Must be due to our airplane. Have a great Cirrus day.
Cessna Lays Off 30% of Workers at Piston-Aircraft Factory
Single-Engine Piston Aircraft Sales Drop
By ANN Correspondent Richard Harris
The nationÂ’s economic stumble has echoed at Cessna Aircraft.
Cessna Aircraft has announced layoffs at its single-engine piston aircraft factory, in Independence (KS). Citing declining sales, Cessna reported it will lay off about 280 of its approximately 1,000 workers at the Independence plant, and plans to sell only 750 planes this year, compared to the 1,000 Cessna piston singles originally expected to sell.
After shutting down its light plane line in favor of business and heavy utility aircraft in the 1980Â’s, Cessna re-entered small piston-engine aircraft manufacturing in, July 1996, following the passage of federal legislation limiting the accident liability of light-plane manufacturers. Cessna relocated its piston-aircraft manufacturing facilities to a new plant, in Independence (KS), a town of about 10,000, about 150 miles east of CessnaÂ’s home base in Wichita.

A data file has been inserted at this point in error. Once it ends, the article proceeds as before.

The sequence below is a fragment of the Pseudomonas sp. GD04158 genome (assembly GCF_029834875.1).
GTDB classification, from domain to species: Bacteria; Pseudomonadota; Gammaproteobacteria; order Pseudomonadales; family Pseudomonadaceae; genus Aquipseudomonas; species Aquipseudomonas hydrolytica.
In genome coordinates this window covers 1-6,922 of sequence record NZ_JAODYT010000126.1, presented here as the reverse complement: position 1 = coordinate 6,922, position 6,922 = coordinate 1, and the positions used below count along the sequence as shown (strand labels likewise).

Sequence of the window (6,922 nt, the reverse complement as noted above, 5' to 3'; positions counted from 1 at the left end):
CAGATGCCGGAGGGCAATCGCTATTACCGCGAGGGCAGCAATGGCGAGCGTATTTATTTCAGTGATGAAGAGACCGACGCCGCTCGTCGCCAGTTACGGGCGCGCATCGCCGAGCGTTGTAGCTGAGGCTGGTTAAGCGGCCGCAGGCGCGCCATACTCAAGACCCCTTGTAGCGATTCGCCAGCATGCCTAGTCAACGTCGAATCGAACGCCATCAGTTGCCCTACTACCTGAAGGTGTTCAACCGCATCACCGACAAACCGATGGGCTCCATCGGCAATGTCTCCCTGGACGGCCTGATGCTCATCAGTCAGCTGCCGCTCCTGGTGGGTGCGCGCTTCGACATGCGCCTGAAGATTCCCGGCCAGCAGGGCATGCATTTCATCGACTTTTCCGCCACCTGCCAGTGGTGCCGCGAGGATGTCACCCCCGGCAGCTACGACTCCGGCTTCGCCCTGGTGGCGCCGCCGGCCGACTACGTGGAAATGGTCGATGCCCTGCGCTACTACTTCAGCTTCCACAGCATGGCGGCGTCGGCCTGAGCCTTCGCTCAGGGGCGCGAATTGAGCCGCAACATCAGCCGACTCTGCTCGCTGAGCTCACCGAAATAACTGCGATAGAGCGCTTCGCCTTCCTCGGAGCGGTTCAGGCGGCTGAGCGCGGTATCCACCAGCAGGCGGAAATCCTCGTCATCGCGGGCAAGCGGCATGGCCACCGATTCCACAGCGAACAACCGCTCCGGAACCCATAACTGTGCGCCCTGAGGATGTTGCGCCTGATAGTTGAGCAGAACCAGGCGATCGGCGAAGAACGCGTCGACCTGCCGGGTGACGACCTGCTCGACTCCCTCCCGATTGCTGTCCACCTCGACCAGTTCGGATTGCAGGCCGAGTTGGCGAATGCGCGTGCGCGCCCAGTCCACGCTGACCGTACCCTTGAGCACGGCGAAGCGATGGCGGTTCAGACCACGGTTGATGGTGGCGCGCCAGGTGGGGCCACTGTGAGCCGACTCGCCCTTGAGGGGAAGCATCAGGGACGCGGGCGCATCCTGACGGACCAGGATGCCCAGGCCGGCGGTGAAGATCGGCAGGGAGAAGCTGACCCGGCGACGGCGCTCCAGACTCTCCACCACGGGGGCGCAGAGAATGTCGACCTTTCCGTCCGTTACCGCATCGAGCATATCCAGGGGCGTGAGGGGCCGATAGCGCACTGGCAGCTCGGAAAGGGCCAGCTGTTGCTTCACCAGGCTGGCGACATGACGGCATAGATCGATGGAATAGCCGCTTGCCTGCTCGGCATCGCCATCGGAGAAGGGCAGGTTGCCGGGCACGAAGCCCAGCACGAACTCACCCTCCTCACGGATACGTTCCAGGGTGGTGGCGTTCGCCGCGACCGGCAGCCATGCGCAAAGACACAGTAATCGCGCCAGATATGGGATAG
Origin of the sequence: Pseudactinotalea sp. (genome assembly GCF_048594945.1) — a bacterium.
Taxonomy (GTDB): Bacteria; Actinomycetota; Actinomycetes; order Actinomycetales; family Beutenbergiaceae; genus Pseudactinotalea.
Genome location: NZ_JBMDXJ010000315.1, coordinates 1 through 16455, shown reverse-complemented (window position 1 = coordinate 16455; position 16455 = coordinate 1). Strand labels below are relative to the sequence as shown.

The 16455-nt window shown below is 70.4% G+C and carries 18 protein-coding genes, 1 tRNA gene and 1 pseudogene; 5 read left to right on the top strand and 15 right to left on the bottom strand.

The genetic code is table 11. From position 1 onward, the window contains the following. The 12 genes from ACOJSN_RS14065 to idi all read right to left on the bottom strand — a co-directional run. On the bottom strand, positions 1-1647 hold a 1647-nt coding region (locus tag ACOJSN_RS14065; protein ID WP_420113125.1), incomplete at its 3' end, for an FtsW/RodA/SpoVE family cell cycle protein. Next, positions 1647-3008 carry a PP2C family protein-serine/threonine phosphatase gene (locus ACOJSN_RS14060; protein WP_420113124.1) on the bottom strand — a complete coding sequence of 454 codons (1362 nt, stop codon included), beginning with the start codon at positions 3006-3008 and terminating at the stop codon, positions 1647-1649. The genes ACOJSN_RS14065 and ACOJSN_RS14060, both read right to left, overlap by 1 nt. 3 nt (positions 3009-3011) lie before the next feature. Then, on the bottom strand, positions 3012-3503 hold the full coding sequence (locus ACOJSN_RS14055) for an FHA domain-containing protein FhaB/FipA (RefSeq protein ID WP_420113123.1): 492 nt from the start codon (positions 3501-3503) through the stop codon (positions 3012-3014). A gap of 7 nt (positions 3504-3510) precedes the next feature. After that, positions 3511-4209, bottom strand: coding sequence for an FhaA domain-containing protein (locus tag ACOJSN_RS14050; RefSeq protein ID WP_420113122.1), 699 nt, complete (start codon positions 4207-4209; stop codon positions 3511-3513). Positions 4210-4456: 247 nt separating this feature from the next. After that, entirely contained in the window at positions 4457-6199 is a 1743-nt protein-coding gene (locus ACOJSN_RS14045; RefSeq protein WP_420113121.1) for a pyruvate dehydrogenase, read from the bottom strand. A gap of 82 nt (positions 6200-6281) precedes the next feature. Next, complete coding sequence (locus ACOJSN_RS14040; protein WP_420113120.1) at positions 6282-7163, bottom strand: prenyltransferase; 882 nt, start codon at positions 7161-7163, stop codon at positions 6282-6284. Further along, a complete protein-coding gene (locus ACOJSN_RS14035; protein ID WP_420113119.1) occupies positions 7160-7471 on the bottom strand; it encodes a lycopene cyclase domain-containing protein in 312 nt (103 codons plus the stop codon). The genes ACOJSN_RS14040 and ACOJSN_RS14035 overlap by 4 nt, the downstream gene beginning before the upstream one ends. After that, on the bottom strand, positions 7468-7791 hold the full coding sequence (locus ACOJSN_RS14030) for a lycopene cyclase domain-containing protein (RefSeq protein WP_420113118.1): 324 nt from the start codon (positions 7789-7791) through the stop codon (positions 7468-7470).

Currently the factory produces the entire Cessna single-engine product line: the 172R Skyhawk, and the beefier 172S Skyhawk SP, and now the newly certified 182T Skylane and T182T Turbo Skylane. It also manufactures the 206H Stationair, the T206H Turbo Stationair. The only other Cessna single, the huge, expensive, turboprop Caravan utility plane, is manufactured in Wichita.
After a long string of good sales, the piston aircraft shipments for first quarter of 2001 were down about 40% compared to the quarter immediately previous (4th quarter, 2000), and down 15% below the aircraft shipments in 1st quarter of 2000.
This is CessnaÂ’s first layoff in 15 years, and is not expected to affect employment in Wichita. Raytheon Aircraft, in Wichita, also experienced layoffs last month, mostly administrative and managerial personnel, in a move widely seen as focused on making the company ready for a merger or takeover, rather than responding to market conditions.
In February, Michael Smith, Chairman of the General Aviation ManufacturersÂ’ Association (GAMA) said Â“at GAMA, we think 2001 will be a good year for piston sales.Â” But that was three months ago.
Time will tell.